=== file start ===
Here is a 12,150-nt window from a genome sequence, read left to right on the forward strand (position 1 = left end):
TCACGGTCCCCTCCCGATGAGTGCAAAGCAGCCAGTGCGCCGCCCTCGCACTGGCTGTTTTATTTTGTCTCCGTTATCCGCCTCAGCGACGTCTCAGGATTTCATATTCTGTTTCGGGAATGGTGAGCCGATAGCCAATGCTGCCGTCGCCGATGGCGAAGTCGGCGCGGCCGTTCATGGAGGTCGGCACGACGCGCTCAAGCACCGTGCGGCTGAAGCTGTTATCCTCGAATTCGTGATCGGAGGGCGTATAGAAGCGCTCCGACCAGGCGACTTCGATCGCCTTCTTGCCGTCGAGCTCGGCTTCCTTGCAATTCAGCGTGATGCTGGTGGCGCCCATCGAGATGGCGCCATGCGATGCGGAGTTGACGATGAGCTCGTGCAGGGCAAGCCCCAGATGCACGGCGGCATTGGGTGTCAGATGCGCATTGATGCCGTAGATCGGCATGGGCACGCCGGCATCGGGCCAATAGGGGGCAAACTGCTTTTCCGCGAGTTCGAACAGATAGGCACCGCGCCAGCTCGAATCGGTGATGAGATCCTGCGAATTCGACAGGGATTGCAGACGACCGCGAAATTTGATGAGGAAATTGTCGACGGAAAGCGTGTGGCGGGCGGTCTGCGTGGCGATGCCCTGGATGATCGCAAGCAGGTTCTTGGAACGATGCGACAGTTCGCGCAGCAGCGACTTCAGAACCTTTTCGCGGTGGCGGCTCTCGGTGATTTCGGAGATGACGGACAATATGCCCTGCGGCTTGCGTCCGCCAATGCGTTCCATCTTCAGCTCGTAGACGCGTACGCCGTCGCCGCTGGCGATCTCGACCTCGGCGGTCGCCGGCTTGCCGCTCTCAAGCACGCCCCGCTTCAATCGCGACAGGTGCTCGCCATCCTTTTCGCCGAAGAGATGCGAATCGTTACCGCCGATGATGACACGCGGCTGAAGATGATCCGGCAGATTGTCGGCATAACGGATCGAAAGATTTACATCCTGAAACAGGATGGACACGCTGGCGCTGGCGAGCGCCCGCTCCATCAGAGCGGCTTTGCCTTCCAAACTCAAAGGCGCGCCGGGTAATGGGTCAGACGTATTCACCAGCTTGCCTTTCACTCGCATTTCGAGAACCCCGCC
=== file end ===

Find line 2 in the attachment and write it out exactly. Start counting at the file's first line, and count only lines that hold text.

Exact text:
TCACGGTCCCCTCCCGATGAGTGCAAAGCAGCCAGTGCGCCGCCCTCGCACTGGCTGTTTTATTTTGTCTCCGTTATCCGCCTCAGCGACGTCTCAGGATTTCATATTCTGTTTCGGGAATGGTGAGCCGATAGCCAATGCTGCCGTCGCCGATGGCGAAGTCGGCGCGGCCGTTCATGGAGGTCGGCACGACGCGCTCAAGCACCGTGCGGCTGAAGCTGTTATCCTCGAATTCGTGATCGGAGGGCGTATAGAAGCGCTCCGACCAGGCGACTTCGATCGCCTTCTTGCCGTCGAGCTCGGCTTCCTTGCAATTCAGCGTGATGCTGGTGGCGCCCATCGAGATGGCGCCATGCGATGCGGAGTTGACGATGAGCTCGTGCAGGGCAAGCCCCAGATGCACGGCGGCATTGGGTGTCAGATGCGCATTGATGCCGTAGATCGGCATGGGCACGCCGGCATCGGGCCAATAGGGGGCAAACTGCTTTTCCGCGAGTTCGAACAGATAGGCACCGCGCCAGCTCGAATCGGTGATGAGATCCTGCGAATTCGACAGGGATTGCAGACGACCGCGAAATTTGATGAGGAAATTGTCGACGGAAAGCGTGTGGCGGGCGGTCTGCGTGGCGATGCCCTGGATGATCGCAAGCAGGTTCTTGGAACGATGCGACAGTTCGCGCAGCAGCGACTTCAGAACCTTTTCGCGGTGGCGGCTCTCGGTGATTTCGGAGATGACGGACAATATGCCCTGCGGCTTGCGTCCGCCAATGCGTTCCATCTTCAGCTCGTAGACGCGTACGCCGTCGCCGCTGGCGATCTCGACCTCGGCGGTCGCCGGCTTGCCGCTCTCAAGCACGCCCCGCTTCAATCGCGACAGGTGCTCGCCATCCTTTTCGCCGAAGAGATGCGAATCGTTACCGCCGATGATGACACGCGGCTGAAGATGATCCGGCAGATTGTCGGCATAACGGATCGAAAGATTTACATCCTGAAACAGGATGGACACGCTGGCGCTGGCGAGCGCCCGCTCCATCAGAGCGGCTTTGCCTTCCAAACTCAAAGGCGCGCCGGGTAATGGGTCAGACGTATTCACCAGCTTGCCTTTCACTCGCATTTCGAGAACCCCGCC